Monday, 3 August 2009

The lady and the unicorn...


The six tapestries made in the course of the story hang in the Musée National du Moyen Age (aka Cluny Museum) in Paris.Among other things, the tapestries represent the five senses. Each tapestry is usually referred to by the sense it depicts (Taste, Touch, Smell, Sound, Sight), with the sixth tapestry – which either introduces or concludes the series –
known as À Mon Seul Désir (To My One Desire)

for the words woven into it.

The tapestries can be interpreted several ways – as a virgin seducing a unicorn, as a woman renouncing the physical world of the senses for the spiritual world, aas the Virgin Mary with Christ. The first is the most popular interpretation, and refers to the old belief that the unicorn is so wild it cannot be tamed, except by a virgin. If she sits in the woods, the unicorn will come and lay its head in her lap.

Little is known about the Lady and the Unicorn tapestries.
They were made for the Le Viste family (whose coat of arms appears throughout),
but it is not certain for which member.
The most convincing theory is that they were made for Jean Le Viste, who held the right to display the family coat of arms from 1457 until his death in 1500.
From the style of the ladies’ clothes and the millefleurs background, scholars think the tapestries were made probably around the end of the 15th century, possibly to commemorate Jean Le Viste’s promotion in Court in 1489.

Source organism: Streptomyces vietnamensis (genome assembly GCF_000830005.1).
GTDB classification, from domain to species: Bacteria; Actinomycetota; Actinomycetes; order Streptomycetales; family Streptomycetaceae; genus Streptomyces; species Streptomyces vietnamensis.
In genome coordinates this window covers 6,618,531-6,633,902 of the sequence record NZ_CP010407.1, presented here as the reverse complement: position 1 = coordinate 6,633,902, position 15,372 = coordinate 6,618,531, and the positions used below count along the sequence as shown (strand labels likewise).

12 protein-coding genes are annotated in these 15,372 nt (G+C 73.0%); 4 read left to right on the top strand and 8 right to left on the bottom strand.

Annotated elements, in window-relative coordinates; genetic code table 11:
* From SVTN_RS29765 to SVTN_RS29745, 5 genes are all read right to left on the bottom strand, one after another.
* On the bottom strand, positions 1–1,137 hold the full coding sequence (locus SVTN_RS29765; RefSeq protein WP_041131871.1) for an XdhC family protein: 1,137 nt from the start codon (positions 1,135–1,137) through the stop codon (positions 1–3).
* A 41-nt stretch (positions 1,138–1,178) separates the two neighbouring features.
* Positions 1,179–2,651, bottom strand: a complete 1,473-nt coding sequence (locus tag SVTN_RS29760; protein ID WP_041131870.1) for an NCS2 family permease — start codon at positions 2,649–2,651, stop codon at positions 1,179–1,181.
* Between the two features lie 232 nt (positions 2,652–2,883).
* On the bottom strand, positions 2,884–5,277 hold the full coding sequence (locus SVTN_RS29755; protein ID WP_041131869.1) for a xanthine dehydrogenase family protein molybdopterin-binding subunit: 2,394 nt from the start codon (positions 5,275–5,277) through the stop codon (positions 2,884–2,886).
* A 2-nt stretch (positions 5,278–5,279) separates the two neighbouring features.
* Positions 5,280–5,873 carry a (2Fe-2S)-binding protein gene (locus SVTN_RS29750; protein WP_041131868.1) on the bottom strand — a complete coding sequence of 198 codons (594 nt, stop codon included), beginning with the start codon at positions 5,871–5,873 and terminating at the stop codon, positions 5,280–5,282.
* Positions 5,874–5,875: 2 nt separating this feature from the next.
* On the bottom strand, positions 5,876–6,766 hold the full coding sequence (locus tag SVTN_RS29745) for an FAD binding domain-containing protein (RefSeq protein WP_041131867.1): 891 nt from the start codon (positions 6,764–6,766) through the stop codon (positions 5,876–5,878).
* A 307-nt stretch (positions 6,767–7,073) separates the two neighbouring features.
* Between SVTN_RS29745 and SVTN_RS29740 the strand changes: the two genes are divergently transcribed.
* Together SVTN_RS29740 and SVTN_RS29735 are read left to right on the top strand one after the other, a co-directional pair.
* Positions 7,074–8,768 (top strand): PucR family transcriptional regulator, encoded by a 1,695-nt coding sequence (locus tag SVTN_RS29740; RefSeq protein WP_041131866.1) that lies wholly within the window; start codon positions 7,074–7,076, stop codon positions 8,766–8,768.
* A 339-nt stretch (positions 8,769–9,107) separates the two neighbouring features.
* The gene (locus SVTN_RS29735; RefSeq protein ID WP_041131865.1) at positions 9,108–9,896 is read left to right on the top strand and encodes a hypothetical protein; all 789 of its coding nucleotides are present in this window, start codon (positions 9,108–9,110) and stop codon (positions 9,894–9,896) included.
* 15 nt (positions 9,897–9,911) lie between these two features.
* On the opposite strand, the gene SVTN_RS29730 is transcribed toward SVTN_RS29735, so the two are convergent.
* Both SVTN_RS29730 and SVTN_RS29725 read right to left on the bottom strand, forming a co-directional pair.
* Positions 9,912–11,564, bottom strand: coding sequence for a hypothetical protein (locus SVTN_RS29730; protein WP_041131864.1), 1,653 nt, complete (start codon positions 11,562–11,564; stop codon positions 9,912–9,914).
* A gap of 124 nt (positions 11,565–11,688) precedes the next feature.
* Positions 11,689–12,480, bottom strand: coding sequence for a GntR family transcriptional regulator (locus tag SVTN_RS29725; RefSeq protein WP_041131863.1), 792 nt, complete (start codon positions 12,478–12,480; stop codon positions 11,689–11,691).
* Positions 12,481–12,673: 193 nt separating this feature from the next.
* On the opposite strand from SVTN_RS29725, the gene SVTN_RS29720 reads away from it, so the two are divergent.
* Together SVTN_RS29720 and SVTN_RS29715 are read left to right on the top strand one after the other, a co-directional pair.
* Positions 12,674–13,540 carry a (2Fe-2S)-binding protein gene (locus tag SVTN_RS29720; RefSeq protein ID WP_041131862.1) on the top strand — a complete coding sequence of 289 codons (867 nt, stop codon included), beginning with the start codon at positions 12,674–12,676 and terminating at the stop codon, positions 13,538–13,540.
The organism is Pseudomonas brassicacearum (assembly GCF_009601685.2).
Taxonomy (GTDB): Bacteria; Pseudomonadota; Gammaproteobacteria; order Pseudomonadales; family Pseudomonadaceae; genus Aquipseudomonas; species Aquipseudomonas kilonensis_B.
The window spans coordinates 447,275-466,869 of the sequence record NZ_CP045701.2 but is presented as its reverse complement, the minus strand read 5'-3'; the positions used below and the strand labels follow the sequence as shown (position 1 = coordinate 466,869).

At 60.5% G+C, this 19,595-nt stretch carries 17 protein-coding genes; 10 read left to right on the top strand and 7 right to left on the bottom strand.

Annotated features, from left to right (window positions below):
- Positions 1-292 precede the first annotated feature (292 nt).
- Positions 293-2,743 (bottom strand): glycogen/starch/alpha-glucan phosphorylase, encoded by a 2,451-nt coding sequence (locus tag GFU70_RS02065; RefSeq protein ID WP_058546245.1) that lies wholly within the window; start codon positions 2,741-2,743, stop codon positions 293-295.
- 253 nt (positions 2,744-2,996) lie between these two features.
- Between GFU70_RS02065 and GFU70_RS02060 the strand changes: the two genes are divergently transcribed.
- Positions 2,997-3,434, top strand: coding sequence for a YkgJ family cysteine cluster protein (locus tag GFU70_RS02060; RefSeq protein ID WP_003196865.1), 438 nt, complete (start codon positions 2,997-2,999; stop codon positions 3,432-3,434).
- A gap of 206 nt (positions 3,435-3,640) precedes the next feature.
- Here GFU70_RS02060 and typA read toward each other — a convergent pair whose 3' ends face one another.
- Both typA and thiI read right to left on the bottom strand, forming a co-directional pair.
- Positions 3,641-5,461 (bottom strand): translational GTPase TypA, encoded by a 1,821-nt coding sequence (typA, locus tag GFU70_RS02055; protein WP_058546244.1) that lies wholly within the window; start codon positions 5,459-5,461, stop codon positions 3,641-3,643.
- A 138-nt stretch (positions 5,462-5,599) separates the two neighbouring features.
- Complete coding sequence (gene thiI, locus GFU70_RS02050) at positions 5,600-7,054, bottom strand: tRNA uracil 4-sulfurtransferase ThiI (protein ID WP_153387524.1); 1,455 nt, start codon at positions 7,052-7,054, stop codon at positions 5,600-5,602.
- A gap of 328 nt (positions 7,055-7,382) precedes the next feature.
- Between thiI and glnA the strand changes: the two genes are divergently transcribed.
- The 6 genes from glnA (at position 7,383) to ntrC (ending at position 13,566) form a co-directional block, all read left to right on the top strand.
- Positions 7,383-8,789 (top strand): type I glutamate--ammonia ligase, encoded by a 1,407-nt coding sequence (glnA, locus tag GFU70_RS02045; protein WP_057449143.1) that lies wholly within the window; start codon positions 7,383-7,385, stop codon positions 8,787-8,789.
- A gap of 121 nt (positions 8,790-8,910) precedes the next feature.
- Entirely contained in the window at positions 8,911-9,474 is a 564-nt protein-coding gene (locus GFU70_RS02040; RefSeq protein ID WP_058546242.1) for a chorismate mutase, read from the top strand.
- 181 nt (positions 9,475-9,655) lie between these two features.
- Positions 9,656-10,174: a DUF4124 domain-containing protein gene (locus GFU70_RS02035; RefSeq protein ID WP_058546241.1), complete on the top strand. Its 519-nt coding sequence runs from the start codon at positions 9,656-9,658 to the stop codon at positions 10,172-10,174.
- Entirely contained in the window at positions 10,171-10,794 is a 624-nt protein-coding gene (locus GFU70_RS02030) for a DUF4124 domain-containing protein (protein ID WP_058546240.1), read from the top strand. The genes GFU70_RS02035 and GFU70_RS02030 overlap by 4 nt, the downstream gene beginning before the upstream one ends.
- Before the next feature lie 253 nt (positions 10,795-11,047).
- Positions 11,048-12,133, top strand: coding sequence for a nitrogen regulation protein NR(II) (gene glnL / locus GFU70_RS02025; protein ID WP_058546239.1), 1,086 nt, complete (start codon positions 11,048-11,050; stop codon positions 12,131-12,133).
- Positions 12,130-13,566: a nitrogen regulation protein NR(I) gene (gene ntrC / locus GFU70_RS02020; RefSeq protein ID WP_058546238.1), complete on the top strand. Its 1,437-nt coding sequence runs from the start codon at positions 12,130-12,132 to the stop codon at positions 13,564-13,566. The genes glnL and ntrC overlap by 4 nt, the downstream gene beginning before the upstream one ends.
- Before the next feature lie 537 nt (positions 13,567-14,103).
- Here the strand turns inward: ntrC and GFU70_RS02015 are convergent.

An earlier theory that they were made as a wedding present for a Le Viste daughter or wife has been discounted. Form dictated that the groom’s coat of arms would have been displayed in the tapestries alongside the 16[!] Le Viste coats of arms.
The millefleurs in the tapestries were a specialty of weaving workshops in Flanders, particularly Bruges and Brussels; the tapestries were likely made there. The specific weavers and artist who designed them are unknown.After Jean Le Viste’s death the tapestries would have passed to his eldest daughter, Claude. She died without having children, and her estate would have been divided between her second husband’s heirs and another branch of the Le Viste family. It is believed the tapestries remained with the Le Vistes, passing to a cousin of Claude’s, and then through various bequests to Jeanne de la Roche Aymon. In 1660 she moved to her husband’s chateau at Boussac in central France, and there the tapestries remained.
They were “rediscovered” in poor condition at Boussac in 1841 by Prosper Mérimée, a government inspector of historical monuments, who recommended that the French government buy them. The writer Georges Sand also saw them in the 1840s and began to write about them, mentioning them in her journal as well as in the novel Jeanne (1844). The government purchased them in 1882 and gave them to the Cluny Museum (now the Musée National du Moyen Age) in Paris, where they now hang in a specially designed oval room. They have been restored several times since the 19th century, and were cleaned in 1975 to restore their brilliant colors.

In medieval art everything stood for something else.
A dog was never just a dog, a lily never just a lily.
There was an elaborate symbolic code familiar to all, in which animals and plants each contained different moral messages for humans, often based on physical traits or behavior.

Unicorn - single horn; savage; loyal - Christ; pure and invincible (Scotland)

Lion - King of the beasts; strong - courageous, strong, faithful (England)

Lamb - pure; innocent; blameless - Christ
love & light

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